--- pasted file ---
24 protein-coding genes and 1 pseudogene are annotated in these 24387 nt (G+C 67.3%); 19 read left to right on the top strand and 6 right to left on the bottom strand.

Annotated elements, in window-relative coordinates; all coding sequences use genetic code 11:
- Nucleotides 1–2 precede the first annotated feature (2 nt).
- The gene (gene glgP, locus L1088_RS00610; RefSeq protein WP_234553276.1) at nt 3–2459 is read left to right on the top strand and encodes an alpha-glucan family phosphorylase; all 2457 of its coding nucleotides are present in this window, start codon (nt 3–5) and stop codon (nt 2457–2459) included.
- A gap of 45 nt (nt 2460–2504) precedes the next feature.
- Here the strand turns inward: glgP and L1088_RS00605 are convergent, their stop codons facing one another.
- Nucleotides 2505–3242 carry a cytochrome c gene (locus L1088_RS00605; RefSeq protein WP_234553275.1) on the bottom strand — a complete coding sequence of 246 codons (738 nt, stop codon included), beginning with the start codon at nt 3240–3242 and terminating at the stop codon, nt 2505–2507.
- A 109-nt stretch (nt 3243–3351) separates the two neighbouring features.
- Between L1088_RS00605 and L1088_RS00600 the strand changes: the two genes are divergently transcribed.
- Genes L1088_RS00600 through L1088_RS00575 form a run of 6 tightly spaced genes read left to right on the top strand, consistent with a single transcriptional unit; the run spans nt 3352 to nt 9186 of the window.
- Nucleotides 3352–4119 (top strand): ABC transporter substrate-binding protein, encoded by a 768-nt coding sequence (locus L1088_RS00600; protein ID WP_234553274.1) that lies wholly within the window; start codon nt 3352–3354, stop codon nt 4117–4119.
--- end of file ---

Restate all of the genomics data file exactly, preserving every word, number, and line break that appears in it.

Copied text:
24 protein-coding genes and 1 pseudogene are annotated in these 24387 nt (G+C 67.3%); 19 read left to right on the top strand and 6 right to left on the bottom strand.

Annotated elements, in window-relative coordinates; all coding sequences use genetic code 11:
- Nucleotides 1–2 precede the first annotated feature (2 nt).
- The gene (gene glgP, locus L1088_RS00610; RefSeq protein WP_234553276.1) at nt 3–2459 is read left to right on the top strand and encodes an alpha-glucan family phosphorylase; all 2457 of its coding nucleotides are present in this window, start codon (nt 3–5) and stop codon (nt 2457–2459) included.
- A gap of 45 nt (nt 2460–2504) precedes the next feature.
- Here the strand turns inward: glgP and L1088_RS00605 are convergent, their stop codons facing one another.
- Nucleotides 2505–3242 carry a cytochrome c gene (locus L1088_RS00605; RefSeq protein WP_234553275.1) on the bottom strand — a complete coding sequence of 246 codons (738 nt, stop codon included), beginning with the start codon at nt 3240–3242 and terminating at the stop codon, nt 2505–2507.
- A 109-nt stretch (nt 3243–3351) separates the two neighbouring features.
- Between L1088_RS00605 and L1088_RS00600 the strand changes: the two genes are divergently transcribed.
- Genes L1088_RS00600 through L1088_RS00575 form a run of 6 tightly spaced genes read left to right on the top strand, consistent with a single transcriptional unit; the run spans nt 3352 to nt 9186 of the window.
- Nucleotides 3352–4119 (top strand): ABC transporter substrate-binding protein, encoded by a 768-nt coding sequence (locus L1088_RS00600; protein ID WP_234553274.1) that lies wholly within the window; start codon nt 3352–3354, stop codon nt 4117–4119.